Engineers combine faith, skills and passion to rescue Haiti and the world

Image: Water Missions International

CHARLESTON, S.C.—Having provided clean water solutions to the world’s largest natural disasters—including the South Asian tsunami, Hurricane Katrina, the China earthquake and Myanmar cyclone—engineers at Christian nonprofit engineering relief and development organization Water Missions International know that the worst in Haiti may be yet to come.

“For our team, the race against the clock in Haiti has moved from mere survival to preventing deadly diseases associated with contaminated water and sewage,” said chemical engineer and Water Missions International co-founder George Greene III.

Image: Water Missions International

But how did George and Molly Greene, owners of a successful environmental engineering company in Charleston, S.C., end up in the middle of disaster zones in 40 countries supplying safe water to millions of desperate people?

Moved by the plight of Central Americans in Hurricane Mitch (1998), the Greenes quickly developed a unique—now patented—portable water treatment unit to meet victims’ emergency and long-term clean water needs. With a passion to continue helping the world’s 1 billion people who lack access to safe water, this couple morphed their successful engineering company into leading nonprofit engineering relief and development organization Water Missions International in 2001.

Image: Water Missions International

Water Missions International works with other Christian relief organizations, including Samaritan’s Purse and Operation Blessing, to provide immediate and long-term access to clean water in marginalized communities and disaster areas in 40 countries. The organization began working in Haiti in 2004, where, prior to the quake, some 97 percent of Haitians lacked access to safe water (WHO/UNICEF, 2006). Since the earthquake, the organization has tripled its work in the country, with supplies in place to install 64 water treatment systems-enough to provide the daily water needs of more than 300,000 Haitians—the equivalent of delivering 2.8 million bottles of water every day for the next two decades.

“As engineers compelled by our faith to help suffering people, Water Missions International uses its God-given expertise to provide strategic, cost-effective, green and self-sustaining water solutions. Our water systems mean the difference between providing clean water for hours versus clean water for decades,” said George Greene III, currently on his way back down to Haiti.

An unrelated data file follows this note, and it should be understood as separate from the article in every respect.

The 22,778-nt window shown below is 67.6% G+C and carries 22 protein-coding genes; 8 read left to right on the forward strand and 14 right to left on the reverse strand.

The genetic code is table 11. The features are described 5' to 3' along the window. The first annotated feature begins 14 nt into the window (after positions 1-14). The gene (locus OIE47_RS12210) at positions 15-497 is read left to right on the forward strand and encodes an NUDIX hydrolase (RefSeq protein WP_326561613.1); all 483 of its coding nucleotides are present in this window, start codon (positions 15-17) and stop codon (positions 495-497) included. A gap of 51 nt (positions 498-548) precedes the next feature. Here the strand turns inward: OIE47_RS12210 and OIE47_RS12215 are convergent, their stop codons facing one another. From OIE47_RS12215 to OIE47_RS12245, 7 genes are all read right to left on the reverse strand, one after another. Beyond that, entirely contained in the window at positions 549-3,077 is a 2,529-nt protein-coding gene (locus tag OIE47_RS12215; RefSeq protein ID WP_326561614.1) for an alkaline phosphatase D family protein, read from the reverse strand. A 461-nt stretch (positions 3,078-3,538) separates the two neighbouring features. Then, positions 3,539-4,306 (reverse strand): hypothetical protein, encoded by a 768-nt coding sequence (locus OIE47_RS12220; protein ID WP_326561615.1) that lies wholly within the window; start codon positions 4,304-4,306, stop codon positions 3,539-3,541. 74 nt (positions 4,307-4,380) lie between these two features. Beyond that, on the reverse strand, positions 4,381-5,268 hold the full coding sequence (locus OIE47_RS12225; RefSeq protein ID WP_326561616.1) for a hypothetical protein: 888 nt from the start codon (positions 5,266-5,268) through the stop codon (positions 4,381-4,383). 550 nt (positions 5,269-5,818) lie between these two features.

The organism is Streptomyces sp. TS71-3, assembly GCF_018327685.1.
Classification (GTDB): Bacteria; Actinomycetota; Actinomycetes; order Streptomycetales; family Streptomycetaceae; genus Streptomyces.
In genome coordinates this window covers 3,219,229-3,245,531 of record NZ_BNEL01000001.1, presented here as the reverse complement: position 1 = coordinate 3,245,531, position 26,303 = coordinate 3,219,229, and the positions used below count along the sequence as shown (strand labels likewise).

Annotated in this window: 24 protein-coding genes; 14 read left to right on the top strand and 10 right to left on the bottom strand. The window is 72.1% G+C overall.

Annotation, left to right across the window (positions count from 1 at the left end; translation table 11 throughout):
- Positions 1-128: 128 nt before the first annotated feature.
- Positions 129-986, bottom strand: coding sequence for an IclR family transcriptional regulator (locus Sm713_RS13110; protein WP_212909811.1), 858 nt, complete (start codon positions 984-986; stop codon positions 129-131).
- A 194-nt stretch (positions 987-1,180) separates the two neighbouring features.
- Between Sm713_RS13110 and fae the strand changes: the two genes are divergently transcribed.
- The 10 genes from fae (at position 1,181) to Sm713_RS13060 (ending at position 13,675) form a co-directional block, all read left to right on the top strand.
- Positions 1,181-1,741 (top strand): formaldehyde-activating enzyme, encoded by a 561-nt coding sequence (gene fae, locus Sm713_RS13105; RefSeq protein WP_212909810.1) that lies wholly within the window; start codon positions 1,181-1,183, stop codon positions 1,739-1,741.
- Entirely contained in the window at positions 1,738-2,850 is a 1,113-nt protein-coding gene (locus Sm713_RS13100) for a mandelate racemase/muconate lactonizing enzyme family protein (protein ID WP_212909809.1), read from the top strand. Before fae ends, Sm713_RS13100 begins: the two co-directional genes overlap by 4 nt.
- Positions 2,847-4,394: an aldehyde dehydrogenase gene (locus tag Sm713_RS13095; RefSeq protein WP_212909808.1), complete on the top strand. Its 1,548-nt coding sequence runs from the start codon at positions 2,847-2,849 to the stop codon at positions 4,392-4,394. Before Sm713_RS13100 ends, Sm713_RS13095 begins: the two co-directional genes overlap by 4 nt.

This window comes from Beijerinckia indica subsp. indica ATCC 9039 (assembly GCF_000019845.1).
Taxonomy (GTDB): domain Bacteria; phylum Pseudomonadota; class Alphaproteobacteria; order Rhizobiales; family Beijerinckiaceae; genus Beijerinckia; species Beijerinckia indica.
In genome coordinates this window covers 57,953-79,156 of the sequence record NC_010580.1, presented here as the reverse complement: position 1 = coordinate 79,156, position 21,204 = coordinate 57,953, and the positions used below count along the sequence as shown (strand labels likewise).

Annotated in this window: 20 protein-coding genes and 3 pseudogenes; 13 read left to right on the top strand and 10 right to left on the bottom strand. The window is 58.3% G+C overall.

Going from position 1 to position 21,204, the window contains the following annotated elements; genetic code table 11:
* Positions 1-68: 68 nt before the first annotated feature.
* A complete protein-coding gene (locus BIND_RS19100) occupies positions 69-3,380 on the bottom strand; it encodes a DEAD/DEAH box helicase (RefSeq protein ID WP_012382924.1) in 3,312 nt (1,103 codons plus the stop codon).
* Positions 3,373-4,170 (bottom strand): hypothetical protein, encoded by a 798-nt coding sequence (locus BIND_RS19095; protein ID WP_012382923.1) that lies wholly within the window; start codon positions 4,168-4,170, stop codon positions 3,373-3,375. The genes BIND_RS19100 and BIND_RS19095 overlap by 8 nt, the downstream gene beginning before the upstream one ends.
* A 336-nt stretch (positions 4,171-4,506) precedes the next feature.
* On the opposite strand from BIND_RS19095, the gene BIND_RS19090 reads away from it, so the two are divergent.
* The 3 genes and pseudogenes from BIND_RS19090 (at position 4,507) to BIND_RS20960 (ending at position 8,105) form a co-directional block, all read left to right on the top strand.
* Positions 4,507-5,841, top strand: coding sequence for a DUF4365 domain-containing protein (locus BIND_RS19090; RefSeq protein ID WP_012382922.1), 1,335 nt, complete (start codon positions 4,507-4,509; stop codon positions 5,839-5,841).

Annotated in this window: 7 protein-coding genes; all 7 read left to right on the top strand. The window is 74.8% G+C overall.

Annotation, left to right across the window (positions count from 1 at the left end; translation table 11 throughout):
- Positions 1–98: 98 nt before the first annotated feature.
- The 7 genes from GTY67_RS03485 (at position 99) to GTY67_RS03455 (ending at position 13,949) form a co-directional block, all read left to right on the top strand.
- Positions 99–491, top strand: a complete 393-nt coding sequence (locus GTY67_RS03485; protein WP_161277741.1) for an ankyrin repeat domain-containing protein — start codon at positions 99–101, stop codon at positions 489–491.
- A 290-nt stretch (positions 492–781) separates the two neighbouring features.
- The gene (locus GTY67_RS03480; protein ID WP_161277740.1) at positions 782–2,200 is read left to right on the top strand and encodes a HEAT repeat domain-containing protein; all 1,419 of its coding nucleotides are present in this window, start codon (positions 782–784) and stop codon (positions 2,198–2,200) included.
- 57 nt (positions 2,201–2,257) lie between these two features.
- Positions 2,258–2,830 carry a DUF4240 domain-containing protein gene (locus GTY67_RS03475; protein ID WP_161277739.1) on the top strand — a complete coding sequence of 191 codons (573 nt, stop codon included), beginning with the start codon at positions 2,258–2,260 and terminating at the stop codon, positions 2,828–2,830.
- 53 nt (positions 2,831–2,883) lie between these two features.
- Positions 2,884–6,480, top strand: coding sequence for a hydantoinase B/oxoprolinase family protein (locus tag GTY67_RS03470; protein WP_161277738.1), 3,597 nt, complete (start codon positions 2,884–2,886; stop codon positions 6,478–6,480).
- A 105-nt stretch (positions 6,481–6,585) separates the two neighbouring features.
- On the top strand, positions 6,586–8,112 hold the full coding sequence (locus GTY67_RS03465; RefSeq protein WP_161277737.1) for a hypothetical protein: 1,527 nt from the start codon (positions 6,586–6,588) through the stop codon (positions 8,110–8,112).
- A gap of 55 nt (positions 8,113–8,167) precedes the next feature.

“Sustainable clean water and sanitation are not only things we can provide in the moments following a disaster, but—if done right—it’s something we can leave behind in crisis areas like Haiti…long after our staff and volunteers are gone,” said Molly Greene. “I can’t think of a more tangible way for a bunch of engineers to put our faith and God-given skills into action than that.”

Water Missions International is a leading nonprofit engineering relief and development organization providing quick-response, cost-effective, sustainable clean water solutions to people in crisis areas. Launched by engineering experts during Hurricane Mitch, Water Missions International has, since 2001, responded to the world’s largest natural disasters including the South Asian tsunami, Hurricane Katrina, the China earthquake, Myanmar cyclone and Haiti earthquake. With at least a 20-year operating span, Water Missions International’s patented sustainable clean water and sanitation systems continue to provide those hard-hit communities with life, health and the basis for viable economies. Currently providing sustainable clean water to people in 40 countries, Charleston, S.C.-based Water Missions International has received top ratings by Charity Navigator for four years in a row.

Marty Duren

Just a guy writing some things.

One Pingback/Trackback

    15 February 2010 at 10:02am
    Social comments and analytics for this post... This post was mentioned ...
  • uberVU - social comments
  • Pingback: uberVU - social comments()

  • Warren Griffin

    This is refreshing to read. Any time I get a chance to read about people doing something for somebody else rather than themselves, I love to read it.

  • Zeal is like fire it needs both feeding and watching.